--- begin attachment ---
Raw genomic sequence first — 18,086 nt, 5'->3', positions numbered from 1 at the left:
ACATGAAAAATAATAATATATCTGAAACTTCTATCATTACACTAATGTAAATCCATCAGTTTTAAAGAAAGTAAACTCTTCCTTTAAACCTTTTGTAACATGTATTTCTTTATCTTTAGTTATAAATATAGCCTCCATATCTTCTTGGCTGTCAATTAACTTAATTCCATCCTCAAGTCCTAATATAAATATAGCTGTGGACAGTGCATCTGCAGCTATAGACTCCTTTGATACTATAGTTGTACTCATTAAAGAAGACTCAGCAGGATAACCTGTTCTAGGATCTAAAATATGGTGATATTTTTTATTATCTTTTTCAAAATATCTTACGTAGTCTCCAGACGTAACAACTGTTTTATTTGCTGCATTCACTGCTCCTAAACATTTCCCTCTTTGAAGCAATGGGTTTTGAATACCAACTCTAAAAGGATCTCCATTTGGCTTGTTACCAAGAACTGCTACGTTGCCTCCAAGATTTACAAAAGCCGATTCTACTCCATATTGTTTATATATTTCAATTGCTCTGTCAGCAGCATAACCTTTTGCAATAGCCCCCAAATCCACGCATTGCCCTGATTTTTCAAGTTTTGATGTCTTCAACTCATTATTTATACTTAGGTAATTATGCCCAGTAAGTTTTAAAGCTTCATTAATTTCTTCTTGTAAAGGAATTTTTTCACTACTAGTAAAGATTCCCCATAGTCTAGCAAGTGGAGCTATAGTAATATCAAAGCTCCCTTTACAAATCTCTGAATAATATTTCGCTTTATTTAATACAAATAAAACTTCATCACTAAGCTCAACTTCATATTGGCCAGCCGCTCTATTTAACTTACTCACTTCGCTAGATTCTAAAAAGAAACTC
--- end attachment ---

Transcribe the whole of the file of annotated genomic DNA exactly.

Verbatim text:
Raw genomic sequence first — 18,086 nt, 5'->3', positions numbered from 1 at the left:
ACATGAAAAATAATAATATATCTGAAACTTCTATCATTACACTAATGTAAATCCATCAGTTTTAAAGAAAGTAAACTCTTCCTTTAAACCTTTTGTAACATGTATTTCTTTATCTTTAGTTATAAATATAGCCTCCATATCTTCTTGGCTGTCAATTAACTTAATTCCATCCTCAAGTCCTAATATAAATATAGCTGTGGACAGTGCATCTGCAGCTATAGACTCCTTTGATACTATAGTTGTACTCATTAAAGAAGACTCAGCAGGATAACCTGTTCTAGGATCTAAAATATGGTGATATTTTTTATTATCTTTTTCAAAATATCTTACGTAGTCTCCAGACGTAACAACTGTTTTATTTGCTGCATTCACTGCTCCTAAACATTTCCCTCTTTGAAGCAATGGGTTTTGAATACCAACTCTAAAAGGATCTCCATTTGGCTTGTTACCAAGAACTGCTACGTTGCCTCCAAGATTTACAAAAGCCGATTCTACTCCATATTGTTTATATATTTCAATTGCTCTGTCAGCAGCATAACCTTTTGCAATAGCCCCCAAATCCACGCATTGCCCTGATTTTTCAAGTTTTGATGTCTTCAACTCATTATTTATACTTAGGTAATTATGCCCAGTAAGTTTTAAAGCTTCATTAATTTCTTCTTGTAAAGGAATTTTTTCACTACTAGTAAAGATTCCCCATAGTCTAGCAAGTGGAGCTATAGTAATATCAAAGCTCCCTTTACAAATCTCTGAATAATATTTCGCTTTATTTAATACAAATAAAACTTCATCACTAAGCTCAACTTCATATTGGCCAGCCGCTCTATTTAACTTACTCACTTCGCTAGATTCTAAAAAGAAACTC